Nikon D850 DSLR Camera Body
I had to include this one because I haven’t talked to a Nikon shooter who doesn’t think this isn’t the greatest camera body Nikon’s ever made. They’re literally over the moon about this one. (I’m not a Nikon shooter myself but based on the specs, and reactions from shooters I’ve talked with, this body is the real deal for the Nikon shooter on your list.) It has a 45.7-megapixel sensor; it does 4K; and it, well, pretty much does everything. It oughta—it’s $3,296.95 at B&H. Give them this and your photographer will accept a marriage proposal, or at the very least, they’ll move in with you.

Price: $3,296.95 (link)

Drobo 5D3 5-Bay Thunderbolt Enclosure
The Drobo 5D3 is a photo storage device for pros (or pro-quality photographers, or anyone really serious about keeping their images safe). I’ve been using this one for over a year and it’s been awesome (and flawless). I’d given up on Drobo years ago, but their new CEO, new designs, new technology, and most importantly, new warranty (two years on the standard 5D3, but up to five years if you splurge on either the Gold or Platinum Edition), changed my mind. Stellar gift and the price is actually great for this robotic safeguard of your images.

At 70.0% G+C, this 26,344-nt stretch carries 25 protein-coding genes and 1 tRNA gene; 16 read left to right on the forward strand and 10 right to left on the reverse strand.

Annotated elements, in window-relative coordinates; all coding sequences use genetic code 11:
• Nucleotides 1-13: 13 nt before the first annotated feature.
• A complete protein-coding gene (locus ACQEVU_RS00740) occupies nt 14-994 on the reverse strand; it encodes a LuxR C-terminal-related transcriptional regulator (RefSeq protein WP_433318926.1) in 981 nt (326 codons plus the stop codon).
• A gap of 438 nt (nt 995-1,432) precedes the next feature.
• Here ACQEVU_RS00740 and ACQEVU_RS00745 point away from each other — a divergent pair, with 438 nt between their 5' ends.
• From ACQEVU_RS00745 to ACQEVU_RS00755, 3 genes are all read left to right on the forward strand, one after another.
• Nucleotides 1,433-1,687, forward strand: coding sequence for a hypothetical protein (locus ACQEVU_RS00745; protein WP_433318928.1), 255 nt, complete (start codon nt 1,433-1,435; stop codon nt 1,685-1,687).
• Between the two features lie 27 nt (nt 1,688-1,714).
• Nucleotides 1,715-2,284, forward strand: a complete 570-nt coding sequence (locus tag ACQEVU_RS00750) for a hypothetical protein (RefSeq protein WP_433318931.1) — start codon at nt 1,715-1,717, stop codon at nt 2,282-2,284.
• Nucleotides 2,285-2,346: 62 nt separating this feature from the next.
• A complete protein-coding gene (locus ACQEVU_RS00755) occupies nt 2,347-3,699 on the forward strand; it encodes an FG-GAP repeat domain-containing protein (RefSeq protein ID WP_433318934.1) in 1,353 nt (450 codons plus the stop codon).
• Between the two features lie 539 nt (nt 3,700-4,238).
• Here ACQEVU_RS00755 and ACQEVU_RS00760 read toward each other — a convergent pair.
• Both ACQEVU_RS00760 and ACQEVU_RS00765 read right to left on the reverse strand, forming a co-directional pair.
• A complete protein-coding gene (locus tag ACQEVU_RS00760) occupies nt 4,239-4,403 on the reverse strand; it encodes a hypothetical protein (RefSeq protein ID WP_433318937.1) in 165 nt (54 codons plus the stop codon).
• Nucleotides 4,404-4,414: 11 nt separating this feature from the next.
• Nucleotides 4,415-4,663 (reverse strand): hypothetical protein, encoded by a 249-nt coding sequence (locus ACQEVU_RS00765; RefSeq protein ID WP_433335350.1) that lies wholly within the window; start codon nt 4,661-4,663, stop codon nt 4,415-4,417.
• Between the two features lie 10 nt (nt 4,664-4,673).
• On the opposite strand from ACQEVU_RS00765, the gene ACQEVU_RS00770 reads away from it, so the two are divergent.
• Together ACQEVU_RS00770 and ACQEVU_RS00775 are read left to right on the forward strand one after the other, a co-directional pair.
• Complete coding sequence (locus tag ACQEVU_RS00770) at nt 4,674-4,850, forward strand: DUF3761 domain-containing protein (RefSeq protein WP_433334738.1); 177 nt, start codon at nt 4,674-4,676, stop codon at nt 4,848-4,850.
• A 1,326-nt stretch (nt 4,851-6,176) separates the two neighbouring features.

Price: $694 enclosure only (link)

DJ I Mavik Pro Drone ( Fly More Combo)
If there’s a hotter gift in general out there this season, I’ve yet to find it. Everybody wants a drone (not just photographers), but this is the best one ever made at this price point. It’s the“dream drone,” and you won’t find a Mavik Pro owner who doesn’t think this isn’t the greatest thing since free lm. I would get them the Fly More Combo, which comes with an extra battery and important stuff they’ll actually need. Honestly, it’s a deal for what it does (it flies up to 4+ miles, shoots 12-megapixel photos, comes with its own camera, shoots 4K video, and it’s a freakin’ drone. How awesome is that?).